OpenBSD with cwm, tmux, newsboat, neomutt.

Second boot

If you didn’t make any typos, you should be greeted by xenodm(1) again and able to login as your normal staff user before being presented with a terminal.

Hopefully the network will be up now too, in which case we should update the system using syspatch(8) and reboot again:

$ doas syspatch
$ doas reboot


Let’s install some packages, adjusting to your own taste:

$ doas pkg_add ImageMagick \
            bzip2 \
    git \
    gnupg \
    firefox \
    iridium \
    w3m \
    mpv \
    inconsolata-font \
    spleen \
    ffmpeg \
    unzip \
    keepassxc \
    weechat \
    picom \
        mupdf \
        weechat \
        cplay \
        cmus \
        newsboat \
        neomutt \

If you would prefer a more familiar desktop environment, xfce can be installed:

$ doas pkg_add xfce xfce-extras xfce4-power-manager upower xscreensaver

Then in .xsession, replace exec cwm with exec startxfce4 and remove the xidle and xterm lines.

If you are not using xfce, then you will need to enable messagebus/dbus with:

$ doas rcctl enable messagebus

or by adding the following to .xsession:

if [ -x /usr/local/bin/dbus-launch -a -z "${DBUS_SESSION_BUS_ADDRESS}" ]; then
  eval `dbus-launch --sh-syntax --exit-with-x11`

NOTE: jmclnx made a point about dbus on Hacker News - he actually avoids running it and Firefox still runs fine. If you want to try this out instead of the GTK IPC bloat, add the following to your .xsession:



You could write a book, or at least a pamphlet, on styling X(7). Cullum Smith has some more complete configs, but the following ~/.Xresources file will at least get you started with a less-ugly xterm to use in cwm(1):

*visualBell: True
xterm.loginShell: true
xterm*faceName: Inconsolata:size=16
! xterm*dynamicColors: true
xterm*utf8: 2
xterm*eightBitInput: true
xterm*scrollBar: false
! xterm*foreground: rgb:a8/a8/a8
! xterm*background: rgb:00/00/00

*background             : #171717
*foreground             : #F8F8F8
! black
*color0                         : #171717
*color8                         : #38252C
! red
*color1                         : #D81765
*color9                         : #FF0000
! green
*color2                         : #97D01A
*color10                        : #76B639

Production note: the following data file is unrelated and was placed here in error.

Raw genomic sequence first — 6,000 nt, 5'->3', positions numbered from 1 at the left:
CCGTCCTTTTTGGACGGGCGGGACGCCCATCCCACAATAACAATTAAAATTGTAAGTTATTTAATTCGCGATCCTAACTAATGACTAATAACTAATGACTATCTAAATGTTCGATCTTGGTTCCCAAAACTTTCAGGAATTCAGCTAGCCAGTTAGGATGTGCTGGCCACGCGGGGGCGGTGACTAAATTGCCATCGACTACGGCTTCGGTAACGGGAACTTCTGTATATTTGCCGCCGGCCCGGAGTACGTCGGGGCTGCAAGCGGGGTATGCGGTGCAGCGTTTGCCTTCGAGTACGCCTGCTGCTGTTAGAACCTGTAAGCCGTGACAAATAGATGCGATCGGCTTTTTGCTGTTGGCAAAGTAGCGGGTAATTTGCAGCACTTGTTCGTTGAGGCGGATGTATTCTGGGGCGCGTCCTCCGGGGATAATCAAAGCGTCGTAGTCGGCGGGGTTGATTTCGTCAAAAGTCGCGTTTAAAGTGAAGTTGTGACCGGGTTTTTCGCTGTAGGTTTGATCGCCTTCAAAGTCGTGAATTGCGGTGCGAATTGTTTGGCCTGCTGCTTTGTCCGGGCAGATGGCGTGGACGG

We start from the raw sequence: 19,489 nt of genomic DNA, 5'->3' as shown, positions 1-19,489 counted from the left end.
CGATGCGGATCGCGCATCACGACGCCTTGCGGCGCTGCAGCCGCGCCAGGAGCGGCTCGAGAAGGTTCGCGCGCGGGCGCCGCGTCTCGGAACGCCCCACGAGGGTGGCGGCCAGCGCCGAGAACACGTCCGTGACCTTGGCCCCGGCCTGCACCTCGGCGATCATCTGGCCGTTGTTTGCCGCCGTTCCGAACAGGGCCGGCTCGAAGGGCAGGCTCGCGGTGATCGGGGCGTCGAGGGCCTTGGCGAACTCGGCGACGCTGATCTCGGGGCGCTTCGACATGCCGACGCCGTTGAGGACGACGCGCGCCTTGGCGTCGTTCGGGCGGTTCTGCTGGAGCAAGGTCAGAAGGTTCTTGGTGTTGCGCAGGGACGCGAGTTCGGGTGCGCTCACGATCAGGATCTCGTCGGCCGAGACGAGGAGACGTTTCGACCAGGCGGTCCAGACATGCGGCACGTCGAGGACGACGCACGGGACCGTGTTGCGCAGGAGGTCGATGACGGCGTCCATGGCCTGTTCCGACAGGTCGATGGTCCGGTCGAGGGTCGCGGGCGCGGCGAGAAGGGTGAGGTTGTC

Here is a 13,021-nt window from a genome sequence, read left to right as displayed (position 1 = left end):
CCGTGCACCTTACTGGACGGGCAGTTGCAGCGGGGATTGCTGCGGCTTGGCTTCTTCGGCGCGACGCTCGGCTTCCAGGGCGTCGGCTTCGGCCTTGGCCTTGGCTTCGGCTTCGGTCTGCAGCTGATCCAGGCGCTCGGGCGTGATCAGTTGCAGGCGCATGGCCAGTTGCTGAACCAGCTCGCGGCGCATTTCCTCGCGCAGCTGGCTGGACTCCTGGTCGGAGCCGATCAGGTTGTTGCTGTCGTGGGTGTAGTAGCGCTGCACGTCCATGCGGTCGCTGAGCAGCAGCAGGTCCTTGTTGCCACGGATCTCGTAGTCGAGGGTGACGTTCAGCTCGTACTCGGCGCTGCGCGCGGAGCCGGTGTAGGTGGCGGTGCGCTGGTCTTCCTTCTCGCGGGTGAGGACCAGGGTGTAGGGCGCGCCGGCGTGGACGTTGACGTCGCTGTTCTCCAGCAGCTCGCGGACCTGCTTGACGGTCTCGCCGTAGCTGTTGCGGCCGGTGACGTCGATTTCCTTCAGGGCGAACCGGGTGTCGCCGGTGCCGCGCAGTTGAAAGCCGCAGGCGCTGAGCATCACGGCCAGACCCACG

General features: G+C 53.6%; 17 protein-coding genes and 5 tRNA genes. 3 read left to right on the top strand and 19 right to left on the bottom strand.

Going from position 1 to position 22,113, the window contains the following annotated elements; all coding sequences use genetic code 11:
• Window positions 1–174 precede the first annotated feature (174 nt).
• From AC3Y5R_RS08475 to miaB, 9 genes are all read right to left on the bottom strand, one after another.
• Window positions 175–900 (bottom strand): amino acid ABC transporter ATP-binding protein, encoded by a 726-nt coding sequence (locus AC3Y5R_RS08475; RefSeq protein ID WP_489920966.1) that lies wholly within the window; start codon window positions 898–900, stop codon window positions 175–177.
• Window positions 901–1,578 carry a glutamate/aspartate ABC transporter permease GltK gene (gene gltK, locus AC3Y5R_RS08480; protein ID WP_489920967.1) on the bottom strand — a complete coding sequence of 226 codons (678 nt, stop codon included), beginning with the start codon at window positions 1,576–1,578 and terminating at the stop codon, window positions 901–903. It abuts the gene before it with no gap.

! yellow
*color3                         : #FFA800
*color11                        : #E1A126
! blue
*color4                         : #16B1FB
*color12                        : #289CD5
! magenta
*color5                         : #FF2491
*color13                        : #FF2491
! cyan
*color6                         : #0FDCB6
*color14                        : #0A9B81
! white
*color7                         : #EBEBEB
*color15                        : #F8F8F8


A minimal ~/.cwmrc configuration:

fontname "Inconsolata:pixelsize=14:bold"
sticky yes
snapdist                20

command firefox         firefox
command newsboat        "xterm -e newsboat"
command keepassxc       keepassxc

bind-key 4-Return       terminal
bind-key CM-Return      "xterm -e top"
bind-key C4-equal       window-vmaximize
bind-key C4S-equal      window-hmaximize
bind-key 4-1           group-only-1
bind-key 4-2           group-only-2
bind-key 4-3           group-only-3
bind-key C4-1          window-movetogroup-1
bind-key C4-2          window-movetogroup-2
bind-key C4-3          window-movetogroup-3
bind-key M-j            window-cycle
bind-key M-k            window-cycle
bind-key M-t            window-maximize
bind-key M-v            window-vtile

bind-key 4-b            "xbacklight -dec 10 -time 0"
bind-key 4S-b           "xbacklight -inc 10 -time 0"

cwm(1) can take some getting used to if you are more accustomed to a traditional desktop environment but with a little effort to learn to use it efficiently you will find it increases your productivity and decreases your dependence on the mouse or trackpad.

In the above example, pressing WINDOWS+Return will spawn a terminal.


If you have performance issues in Firefox, in the navigation bar type: about:config enter then search for and enable this option:


GTK Annoyance - keyboard shortcuts don’t work as expected (CTRL-A to select all, for example). I have borrowed this from Cullum Smith as I had no idea why it was happening - I don’t use emacs, I like CTRL-A to work normally in GTK apps, it feels natural!

Create ~/.config/gtk-3.0/settings.ini and add the lines below to it. Check out the other options available from Cullum’s post.